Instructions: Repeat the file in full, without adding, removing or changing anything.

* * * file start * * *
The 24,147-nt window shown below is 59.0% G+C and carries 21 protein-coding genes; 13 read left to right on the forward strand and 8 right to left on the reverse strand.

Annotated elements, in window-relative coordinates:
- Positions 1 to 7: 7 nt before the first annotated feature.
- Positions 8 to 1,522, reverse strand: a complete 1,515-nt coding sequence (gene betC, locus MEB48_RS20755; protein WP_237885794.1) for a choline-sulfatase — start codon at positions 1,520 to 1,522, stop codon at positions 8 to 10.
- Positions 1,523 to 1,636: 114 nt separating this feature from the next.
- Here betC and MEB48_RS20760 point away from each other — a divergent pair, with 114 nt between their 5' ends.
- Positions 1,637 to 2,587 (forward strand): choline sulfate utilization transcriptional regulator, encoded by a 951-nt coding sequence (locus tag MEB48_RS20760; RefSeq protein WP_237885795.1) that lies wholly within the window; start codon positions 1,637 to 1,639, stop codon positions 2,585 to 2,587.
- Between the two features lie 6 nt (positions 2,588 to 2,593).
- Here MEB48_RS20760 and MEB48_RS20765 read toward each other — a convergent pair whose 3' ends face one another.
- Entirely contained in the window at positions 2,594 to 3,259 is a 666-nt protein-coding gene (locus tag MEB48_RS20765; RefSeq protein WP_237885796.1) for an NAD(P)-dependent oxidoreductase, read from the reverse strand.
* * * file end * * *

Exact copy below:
The 24,147-nt window shown below is 59.0% G+C and carries 21 protein-coding genes; 13 read left to right on the forward strand and 8 right to left on the reverse strand.

Annotated elements, in window-relative coordinates:
- Positions 1 to 7: 7 nt before the first annotated feature.
- Positions 8 to 1,522, reverse strand: a complete 1,515-nt coding sequence (gene betC, locus MEB48_RS20755; protein WP_237885794.1) for a choline-sulfatase — start codon at positions 1,520 to 1,522, stop codon at positions 8 to 10.
- Positions 1,523 to 1,636: 114 nt separating this feature from the next.
- Here betC and MEB48_RS20760 point away from each other — a divergent pair, with 114 nt between their 5' ends.
- Positions 1,637 to 2,587 (forward strand): choline sulfate utilization transcriptional regulator, encoded by a 951-nt coding sequence (locus tag MEB48_RS20760; RefSeq protein WP_237885795.1) that lies wholly within the window; start codon positions 1,637 to 1,639, stop codon positions 2,585 to 2,587.
- Between the two features lie 6 nt (positions 2,588 to 2,593).
- Here MEB48_RS20760 and MEB48_RS20765 read toward each other — a convergent pair whose 3' ends face one another.
- Entirely contained in the window at positions 2,594 to 3,259 is a 666-nt protein-coding gene (locus tag MEB48_RS20765; RefSeq protein WP_237885796.1) for an NAD(P)-dependent oxidoreductase, read from the reverse strand.